Live On Stage: Glenn Beck's Alien Nightmares
Jose Torres-Tama in Aliens, Immigrants, & Other Evildoers
Wait until Glenn Beck finds out he was part of the inspiration behind Jose Torres-Tama's sci-fi/Latino/noir multimedia performance Aliens, Immigrants, & Other Evildoers.
Originally from Ecuador, Torres-Tama has called New Orleans home since 1984 and he's in Houston for a National Performance Network residency at MECA, which commissioned the work along with the Ashé Cultural Arts Center in New Orleans and GALA Hispanic Theatre in Washington D.C. Over the course of a few months Torres-Tama interviewed local immigrants in New Orleans, Houston and D.C., and their testimonials helped the artist put a human face on his "extraterrestrials."
In the politically charged, one-person multimedia act, made up of monologues, film shorts, sound-overs and lighting effects, the artist transforms into eight characters, three of which Torres-Tama would imagine as the aliens terrorizing Beck in his sleep.
There's an extraterrestrial female creature from the planet of Nicaragua who came to Houston as a child to reunite with her father. Referring to the U.S. involvement in her country's 1980s civil war, the Nicaraguan alien tells the presumably American and natural-species audience: "Voluntary amnesia protects you."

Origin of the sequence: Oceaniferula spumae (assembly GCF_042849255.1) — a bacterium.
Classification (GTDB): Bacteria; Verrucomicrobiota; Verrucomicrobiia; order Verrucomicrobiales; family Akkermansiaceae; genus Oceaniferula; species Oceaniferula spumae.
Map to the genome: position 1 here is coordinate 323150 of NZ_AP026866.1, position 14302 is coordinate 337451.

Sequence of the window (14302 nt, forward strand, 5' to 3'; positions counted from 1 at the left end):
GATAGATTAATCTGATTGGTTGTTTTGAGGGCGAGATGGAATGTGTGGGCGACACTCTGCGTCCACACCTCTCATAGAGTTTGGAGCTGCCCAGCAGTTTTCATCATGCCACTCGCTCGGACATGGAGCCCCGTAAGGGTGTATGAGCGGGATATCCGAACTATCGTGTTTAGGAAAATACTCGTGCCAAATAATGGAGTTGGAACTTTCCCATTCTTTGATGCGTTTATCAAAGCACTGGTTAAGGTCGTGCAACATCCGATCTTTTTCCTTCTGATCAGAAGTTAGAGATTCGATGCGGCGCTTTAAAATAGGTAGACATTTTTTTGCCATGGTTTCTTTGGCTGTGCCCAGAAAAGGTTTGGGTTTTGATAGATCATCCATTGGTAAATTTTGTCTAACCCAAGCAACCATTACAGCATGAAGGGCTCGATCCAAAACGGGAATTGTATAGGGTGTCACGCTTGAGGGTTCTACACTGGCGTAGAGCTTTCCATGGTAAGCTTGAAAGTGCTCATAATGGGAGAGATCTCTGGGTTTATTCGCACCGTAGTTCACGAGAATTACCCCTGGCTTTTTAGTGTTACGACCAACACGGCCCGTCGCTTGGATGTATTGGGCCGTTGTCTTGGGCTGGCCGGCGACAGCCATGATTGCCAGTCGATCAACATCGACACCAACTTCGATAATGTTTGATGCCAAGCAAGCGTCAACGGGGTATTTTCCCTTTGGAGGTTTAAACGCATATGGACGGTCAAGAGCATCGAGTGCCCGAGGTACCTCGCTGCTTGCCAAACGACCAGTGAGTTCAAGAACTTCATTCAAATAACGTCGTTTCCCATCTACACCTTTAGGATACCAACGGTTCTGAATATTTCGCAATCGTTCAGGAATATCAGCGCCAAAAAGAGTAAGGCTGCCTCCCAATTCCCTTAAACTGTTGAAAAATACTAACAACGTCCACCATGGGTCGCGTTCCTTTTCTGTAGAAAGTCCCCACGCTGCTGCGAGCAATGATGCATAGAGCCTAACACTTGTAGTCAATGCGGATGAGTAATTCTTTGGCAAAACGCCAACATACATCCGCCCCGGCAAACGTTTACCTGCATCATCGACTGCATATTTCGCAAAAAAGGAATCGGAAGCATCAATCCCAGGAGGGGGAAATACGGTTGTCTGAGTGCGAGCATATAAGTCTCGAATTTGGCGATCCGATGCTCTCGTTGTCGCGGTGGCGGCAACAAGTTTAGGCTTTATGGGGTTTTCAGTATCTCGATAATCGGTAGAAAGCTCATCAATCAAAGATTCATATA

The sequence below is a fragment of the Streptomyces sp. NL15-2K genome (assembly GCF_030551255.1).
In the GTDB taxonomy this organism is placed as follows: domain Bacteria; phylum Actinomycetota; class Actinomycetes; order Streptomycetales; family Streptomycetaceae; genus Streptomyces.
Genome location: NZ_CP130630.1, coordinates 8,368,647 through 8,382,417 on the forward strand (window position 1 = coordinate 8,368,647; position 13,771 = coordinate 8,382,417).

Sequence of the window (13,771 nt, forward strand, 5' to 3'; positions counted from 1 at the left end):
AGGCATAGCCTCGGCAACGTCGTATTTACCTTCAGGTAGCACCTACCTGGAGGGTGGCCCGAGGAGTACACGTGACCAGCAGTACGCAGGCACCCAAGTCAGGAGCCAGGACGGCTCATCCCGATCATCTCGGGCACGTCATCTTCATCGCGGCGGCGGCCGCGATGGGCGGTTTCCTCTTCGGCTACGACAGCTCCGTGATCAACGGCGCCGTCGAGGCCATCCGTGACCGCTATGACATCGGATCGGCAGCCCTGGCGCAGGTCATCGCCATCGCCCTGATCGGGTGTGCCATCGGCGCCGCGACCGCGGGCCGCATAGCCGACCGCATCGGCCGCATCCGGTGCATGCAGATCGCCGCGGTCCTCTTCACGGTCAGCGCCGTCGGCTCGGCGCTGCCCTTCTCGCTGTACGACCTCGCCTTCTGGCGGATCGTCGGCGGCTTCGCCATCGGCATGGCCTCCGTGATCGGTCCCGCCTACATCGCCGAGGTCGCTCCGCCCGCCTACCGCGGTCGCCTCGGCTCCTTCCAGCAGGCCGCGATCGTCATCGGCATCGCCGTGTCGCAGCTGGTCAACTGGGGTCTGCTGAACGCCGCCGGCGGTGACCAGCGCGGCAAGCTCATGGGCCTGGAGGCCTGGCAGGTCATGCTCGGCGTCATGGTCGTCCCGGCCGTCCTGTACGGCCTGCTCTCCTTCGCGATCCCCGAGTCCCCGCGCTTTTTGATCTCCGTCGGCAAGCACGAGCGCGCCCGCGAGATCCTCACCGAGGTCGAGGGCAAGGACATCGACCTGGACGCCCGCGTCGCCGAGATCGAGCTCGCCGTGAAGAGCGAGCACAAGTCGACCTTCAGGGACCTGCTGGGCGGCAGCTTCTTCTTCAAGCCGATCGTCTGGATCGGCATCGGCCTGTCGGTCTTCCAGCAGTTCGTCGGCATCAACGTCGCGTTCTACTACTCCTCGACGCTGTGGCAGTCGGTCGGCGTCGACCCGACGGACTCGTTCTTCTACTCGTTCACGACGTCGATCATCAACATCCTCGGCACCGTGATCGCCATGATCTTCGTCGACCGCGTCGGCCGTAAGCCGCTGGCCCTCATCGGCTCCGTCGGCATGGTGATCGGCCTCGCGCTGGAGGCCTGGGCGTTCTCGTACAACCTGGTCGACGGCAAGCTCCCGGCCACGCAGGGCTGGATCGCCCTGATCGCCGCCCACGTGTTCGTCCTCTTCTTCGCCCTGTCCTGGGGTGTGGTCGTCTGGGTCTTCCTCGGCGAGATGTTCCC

Another lifeform is a male creature from Honduras who, while attempting to cross into the States, is offered a precious gift of water by a trio of American good samaritans, who then take him hostage and hold him for ransom. Torres-Tama says the Hondurian alien somehow manages to escape only to find out that in Houston immigrants are easy targets for crime--he gets robbed.
From his interviews with day laborers in post-Katrina New Orleans, Torres-Tama presents the story of a 19 year-old alien who almost loses a (non-self-regenerating) limb while helping to rebuild the city. "The reconstruction of New Orleans by Latino immigrants is the city's dirty little secret," says Torres-Tamas, who claims wage theft, police brutality and random deportations are common. Why pay your work force when you can simply deport it?
Torres-Tama explained to Art Attack that Dubya, while in office, made the statement over and over that "evildoers" were behind 9/11, and Torres-Tama uses the term satirically in his performance because he thinks "Latino immigrants are being referred to as 'terrorists' and 'evildoers' today by the likes of propagandists like Glenn Beck, Rush Limbaugh and Republican Governor [Jan] Brewer of Arizona."
Naturally, Governor Brewer is skewered to the tune of a carnival soundtrack in Torres-Tama's evening of alien agit-prop.
Aliens, Immigrants, & Other Evildoers runs Friday and Saturday, October 15 & 16, 8 p.m., at MECA, 1900 Kane Street. For more information call 713 802 9370 or visit www.torrestama.com.
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